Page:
Your company’s marketing efforts have attracted a promising prospect. After some vetting, the prospect proves qualified and your sales team schedules an exploratory meeting. It’s critical that this prime time in front of a prospect doesn’t equate to wasted time (and a missed opportunity), so how do you make the most of it?
Preparation is key, especially since there’s a lot of ground to cover. For business development and sales teams using inbound practices, that means maintaining a buyer-centric focus throughout the process—including in the exploratory meeting. That said, developing questions for that initial, substantive discussion must revolve around the prospect. Clearly understanding how the prospect defines their objectives, challenges, capabilities, values, etc., is the sales team’s first true glimpse into determining if your products and services can realistically help achieve their goals.
Where to begin? Use these five buyer-centric questions as a framework to tease out imperative information, make the most of your exploratory meeting, and further the potential relationship with your prospect:
1. What is the prospect trying to accomplish? What are their overarching goals? What does success look like to the prospect?
Having the prospect articulate their needs will reveal whether or not the prospect is a good fit with your organization, and if their expectations regarding what constitutes a successful partnership is reasonable. It can also help you align the right products, processes and services to their specific needs. Ask what they see as the pros and cons of your solution, what the want to achieve both in the short and long term, what their most pressing pain point regarding their current situation is to truly understand what they’re faced with and how you might help.
2. What is the prospect currently doing to achieve their goals? Why are they seeking alternate options? What makes a particular option preferable to their existing plan or to other options? Not preferable?
Asking these questions will tell you more about the problems that drove the prospect to search for new solutions and will help you develop the most appropriate proposal. Their answers will reveal how well they’ve thought through a potential purchase and its implications, and could be a benchmark for determining how diligently – or even if – you should pursue a partnership.
3. What challenges does the prospect anticipate when making this particular purchase decision?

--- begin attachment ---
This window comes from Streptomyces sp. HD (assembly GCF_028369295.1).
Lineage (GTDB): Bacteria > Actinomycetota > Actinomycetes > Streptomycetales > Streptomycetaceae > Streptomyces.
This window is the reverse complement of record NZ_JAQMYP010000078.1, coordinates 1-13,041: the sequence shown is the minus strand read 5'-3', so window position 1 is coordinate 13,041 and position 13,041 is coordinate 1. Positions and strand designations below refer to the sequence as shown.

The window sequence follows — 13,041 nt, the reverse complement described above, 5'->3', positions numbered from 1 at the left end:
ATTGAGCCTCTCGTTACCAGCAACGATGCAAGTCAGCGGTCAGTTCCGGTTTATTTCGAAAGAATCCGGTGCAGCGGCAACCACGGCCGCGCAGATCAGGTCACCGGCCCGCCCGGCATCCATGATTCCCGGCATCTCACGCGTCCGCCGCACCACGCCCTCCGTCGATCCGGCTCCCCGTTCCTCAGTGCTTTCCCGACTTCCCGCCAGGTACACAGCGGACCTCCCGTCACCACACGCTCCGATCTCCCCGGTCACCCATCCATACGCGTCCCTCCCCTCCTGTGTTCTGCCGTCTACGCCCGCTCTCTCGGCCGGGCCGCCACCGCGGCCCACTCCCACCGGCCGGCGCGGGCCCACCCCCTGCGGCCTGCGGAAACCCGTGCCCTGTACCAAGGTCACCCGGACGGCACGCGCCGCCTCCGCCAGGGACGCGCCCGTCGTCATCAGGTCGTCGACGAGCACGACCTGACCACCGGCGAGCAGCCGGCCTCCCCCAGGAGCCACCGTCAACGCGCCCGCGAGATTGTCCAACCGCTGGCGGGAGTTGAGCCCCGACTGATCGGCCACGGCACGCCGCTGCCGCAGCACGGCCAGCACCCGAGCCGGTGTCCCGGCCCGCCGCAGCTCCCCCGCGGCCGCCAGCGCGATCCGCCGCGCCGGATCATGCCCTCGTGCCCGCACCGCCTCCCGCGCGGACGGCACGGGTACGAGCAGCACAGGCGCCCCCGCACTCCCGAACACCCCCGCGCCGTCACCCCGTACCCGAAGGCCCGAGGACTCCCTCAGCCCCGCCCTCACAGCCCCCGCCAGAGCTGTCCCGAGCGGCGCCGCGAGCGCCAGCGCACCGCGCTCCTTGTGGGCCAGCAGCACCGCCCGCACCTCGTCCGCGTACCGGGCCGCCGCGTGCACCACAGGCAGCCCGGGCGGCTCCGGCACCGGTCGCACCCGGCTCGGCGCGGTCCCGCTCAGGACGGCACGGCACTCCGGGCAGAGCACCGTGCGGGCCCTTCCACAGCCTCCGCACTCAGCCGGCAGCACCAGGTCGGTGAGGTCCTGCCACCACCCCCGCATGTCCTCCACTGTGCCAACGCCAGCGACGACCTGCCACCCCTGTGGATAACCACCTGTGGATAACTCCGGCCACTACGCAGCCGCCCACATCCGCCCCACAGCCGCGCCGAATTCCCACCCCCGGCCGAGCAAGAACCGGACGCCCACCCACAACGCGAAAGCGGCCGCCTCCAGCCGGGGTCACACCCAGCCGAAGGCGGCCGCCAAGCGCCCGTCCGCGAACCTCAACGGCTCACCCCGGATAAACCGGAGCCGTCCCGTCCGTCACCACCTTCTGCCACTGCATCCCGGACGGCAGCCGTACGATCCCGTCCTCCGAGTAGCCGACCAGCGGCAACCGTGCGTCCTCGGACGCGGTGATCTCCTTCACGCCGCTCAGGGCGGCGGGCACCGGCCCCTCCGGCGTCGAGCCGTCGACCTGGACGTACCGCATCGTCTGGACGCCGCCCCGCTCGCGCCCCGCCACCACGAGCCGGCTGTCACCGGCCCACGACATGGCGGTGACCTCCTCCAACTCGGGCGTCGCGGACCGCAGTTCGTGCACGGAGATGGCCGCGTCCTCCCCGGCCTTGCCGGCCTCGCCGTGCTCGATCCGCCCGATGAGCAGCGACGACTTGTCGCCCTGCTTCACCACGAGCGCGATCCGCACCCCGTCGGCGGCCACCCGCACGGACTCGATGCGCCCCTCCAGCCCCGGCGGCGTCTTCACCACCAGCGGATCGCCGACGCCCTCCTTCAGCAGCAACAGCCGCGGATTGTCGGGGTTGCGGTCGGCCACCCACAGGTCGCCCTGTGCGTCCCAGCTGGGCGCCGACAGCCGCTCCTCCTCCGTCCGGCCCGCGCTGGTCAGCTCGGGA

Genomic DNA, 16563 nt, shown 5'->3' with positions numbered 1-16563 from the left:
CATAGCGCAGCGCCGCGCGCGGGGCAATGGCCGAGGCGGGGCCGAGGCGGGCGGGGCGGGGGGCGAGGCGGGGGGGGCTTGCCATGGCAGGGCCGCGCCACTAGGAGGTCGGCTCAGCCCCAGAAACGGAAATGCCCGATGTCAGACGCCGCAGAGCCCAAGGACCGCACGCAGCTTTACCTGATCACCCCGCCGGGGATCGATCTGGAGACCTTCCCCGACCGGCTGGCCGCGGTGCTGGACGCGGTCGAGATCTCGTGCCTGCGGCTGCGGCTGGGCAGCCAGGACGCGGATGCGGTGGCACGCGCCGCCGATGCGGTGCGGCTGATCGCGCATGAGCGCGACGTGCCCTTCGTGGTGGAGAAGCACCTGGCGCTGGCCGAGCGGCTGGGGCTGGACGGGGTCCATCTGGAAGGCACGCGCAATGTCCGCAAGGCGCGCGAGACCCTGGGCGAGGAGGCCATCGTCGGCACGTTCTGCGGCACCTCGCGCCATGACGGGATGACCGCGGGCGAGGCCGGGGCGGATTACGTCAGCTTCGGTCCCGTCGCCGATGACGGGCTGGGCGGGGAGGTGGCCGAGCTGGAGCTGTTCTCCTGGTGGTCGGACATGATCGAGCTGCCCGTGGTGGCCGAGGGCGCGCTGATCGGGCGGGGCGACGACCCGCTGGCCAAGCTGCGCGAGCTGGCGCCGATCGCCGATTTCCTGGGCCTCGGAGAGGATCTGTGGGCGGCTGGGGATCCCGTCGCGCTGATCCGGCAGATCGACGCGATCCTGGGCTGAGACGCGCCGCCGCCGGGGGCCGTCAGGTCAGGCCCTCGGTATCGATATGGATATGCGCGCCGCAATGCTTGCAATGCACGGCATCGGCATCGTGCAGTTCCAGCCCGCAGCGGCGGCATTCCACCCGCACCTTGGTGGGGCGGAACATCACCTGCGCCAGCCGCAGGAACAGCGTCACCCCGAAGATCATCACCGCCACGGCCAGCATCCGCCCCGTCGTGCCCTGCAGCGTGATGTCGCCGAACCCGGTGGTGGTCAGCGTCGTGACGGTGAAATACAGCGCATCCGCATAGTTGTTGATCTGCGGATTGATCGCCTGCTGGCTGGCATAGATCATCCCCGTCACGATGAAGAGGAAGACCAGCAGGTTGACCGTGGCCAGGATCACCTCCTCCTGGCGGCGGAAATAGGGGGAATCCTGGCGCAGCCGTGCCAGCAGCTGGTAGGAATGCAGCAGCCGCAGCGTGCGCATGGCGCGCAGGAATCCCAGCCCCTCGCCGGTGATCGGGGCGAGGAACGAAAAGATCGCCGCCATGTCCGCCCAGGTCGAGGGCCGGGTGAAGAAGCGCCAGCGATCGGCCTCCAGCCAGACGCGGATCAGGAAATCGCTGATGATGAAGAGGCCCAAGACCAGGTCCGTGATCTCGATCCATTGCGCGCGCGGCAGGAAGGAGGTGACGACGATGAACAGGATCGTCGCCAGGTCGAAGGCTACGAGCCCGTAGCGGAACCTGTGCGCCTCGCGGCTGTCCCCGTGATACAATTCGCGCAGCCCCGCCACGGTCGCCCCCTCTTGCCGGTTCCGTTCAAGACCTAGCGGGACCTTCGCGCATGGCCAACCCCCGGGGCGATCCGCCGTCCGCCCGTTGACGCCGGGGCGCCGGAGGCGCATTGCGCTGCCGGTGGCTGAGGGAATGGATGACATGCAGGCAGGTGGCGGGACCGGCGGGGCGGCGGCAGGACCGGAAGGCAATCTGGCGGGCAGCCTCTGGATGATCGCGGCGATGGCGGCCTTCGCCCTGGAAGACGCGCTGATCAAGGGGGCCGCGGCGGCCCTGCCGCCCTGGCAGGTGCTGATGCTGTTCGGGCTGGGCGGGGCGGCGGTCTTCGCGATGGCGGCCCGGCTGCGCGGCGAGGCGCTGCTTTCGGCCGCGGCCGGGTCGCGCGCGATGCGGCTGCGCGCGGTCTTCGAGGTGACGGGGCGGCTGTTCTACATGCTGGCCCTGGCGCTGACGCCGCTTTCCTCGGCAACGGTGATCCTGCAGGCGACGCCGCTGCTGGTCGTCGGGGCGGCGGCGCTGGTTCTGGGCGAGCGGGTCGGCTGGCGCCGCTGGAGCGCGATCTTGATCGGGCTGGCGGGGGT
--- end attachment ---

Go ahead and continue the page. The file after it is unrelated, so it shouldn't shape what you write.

Simply put, this will help you gauge what you’re up against in terms of sales cycle, and if it’s a worthy investment of your time and resources. It could also tell you if others in the decision-making process might present obstacles to the purchase that you’ll need to overcome, and inform you about the most effective way to do that.
4. What is the anticipated timeline?
The prospect’s answer is a telltale sign of where they are in the buyer’s journey and dictates how you can best help them, depending on if the purchase is a top priority or a slow nurture. If it’s a slow nurture, you’ll be better equipped to provide the information and reassurances they need to get them to the decision stage – and select you.
5. What are the next steps?
Mapping out what happens next gives you and the prospect an opportunity to define expectations and further solidify the relationship. Asking about next steps also tells the prospect that you’re eager to help solve their challenges.
The more you know about your prospects the more able you are to deliver the most effective solution. Listen closely to what they have to say and, once you’ve thoroughly considered the situation and how you can help, present the right solution. If you go into the first meeting pushing a product before you’ve even understand the problem, prospects will see only that you’re interested in booking another sale, not in seeing them succeed.
Posted by Nicole Mertes As Weidert Group's lead salesperson and business development strategist, Nicole heads up the agency's new business strategy and provides sales consulting services to clients.
Prior to her role at the agency, Nicole was an advertising manager at Gannett, one of the nation's largest media companies. With 10+ years of experience in advertising sales, she understands the complex relationship between marketing and sales within organizations.